BA Journalism student Ryan Gray reports from Dr Chryssy Hunter’s discussion on transgender and non-binary rights in the UK, an LGBTQIA+ History Month event at London Met.
Date: 17 February 2020
As part of LGBTQIA+ history month, London Metropolitan University had the pleasure of hosting Dr Chryssy Hunter, a leading pioneer in the fight for equal transgender rights.
Chryssy, who was awarded her PhD at London Met, spoke to students and staff about what gender recognition means to her, and about self-identification in the UK for transgender or non-binary people.
“Tens of thousands of people within the UK are transgender or non-binary,” noted Chryssy.
Chryssy’s research is focused on the 2010 Equality Act, which she says deepens, rather than eradicates, some kinds of inequality by not recognising some of the most marginalised within society, such as transgender and non-binary people.
The 2010 Equality Act includes ‘public protections’ that can exclude transgender people from different aspects of society. This can be exclusion from dormitories, shared sleeping accommodation, and some services linked to accommodation.
In some shocking cases, the Act allows for exclusion from sexual assault counselling services for victims with the protected characteristic of gender reassignment, if the judge believes that other clients would be "unlikely to attend the service" if they were there.
The backlash from this legislation shines a light on cissexism within transphobia. “People have developed a discourse of transwomen as predatory and we’re seen as a danger to cis-women and single-sex places,” Chryssy said.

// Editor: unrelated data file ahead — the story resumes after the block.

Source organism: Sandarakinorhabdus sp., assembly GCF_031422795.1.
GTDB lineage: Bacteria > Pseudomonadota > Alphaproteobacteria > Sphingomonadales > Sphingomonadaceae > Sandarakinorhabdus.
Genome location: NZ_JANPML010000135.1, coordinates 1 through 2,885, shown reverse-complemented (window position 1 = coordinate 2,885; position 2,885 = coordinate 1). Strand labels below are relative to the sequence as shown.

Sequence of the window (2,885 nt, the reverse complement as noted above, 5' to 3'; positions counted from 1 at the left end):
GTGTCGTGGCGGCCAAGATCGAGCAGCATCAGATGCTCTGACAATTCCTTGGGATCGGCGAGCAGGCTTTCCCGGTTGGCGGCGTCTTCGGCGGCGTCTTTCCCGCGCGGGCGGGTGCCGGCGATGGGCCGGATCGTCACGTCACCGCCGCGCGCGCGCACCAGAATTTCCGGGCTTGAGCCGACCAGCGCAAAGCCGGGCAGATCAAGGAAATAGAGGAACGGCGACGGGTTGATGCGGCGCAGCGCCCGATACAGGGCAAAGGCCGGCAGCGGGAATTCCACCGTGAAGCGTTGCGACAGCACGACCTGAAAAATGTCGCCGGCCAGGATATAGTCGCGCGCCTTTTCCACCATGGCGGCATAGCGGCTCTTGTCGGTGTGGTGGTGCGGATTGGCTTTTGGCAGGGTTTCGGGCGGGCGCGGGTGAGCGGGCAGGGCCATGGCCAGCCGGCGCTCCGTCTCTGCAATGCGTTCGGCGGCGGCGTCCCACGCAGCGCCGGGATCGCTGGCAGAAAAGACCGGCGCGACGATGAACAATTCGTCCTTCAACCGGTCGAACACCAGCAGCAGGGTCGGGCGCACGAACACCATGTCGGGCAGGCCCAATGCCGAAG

However, more and more support groups for trans people in the UK are popping up around the country, such as Mermaids, Trans pride in London and Brighton, and Manchester sparkle. They provide support for transgender and non-binary people in various ways, allowing them to be their true, authentic selves, Chryssy said.
London Met strives for equality for all students and making steps forward every day so that nobody feels alone or feels left without anybody to talk to. Deputy Vice-Chancellor Donna Whitehead, who attended the talk, asked how the university can be even more welcoming towards trans students and staff and shared her commitment to ensuring the University is inclusive of all.
If you feel that you need to talk about gender or sexual identity and have nobody to turn to, you can contact the equality and diversity team within the university or online.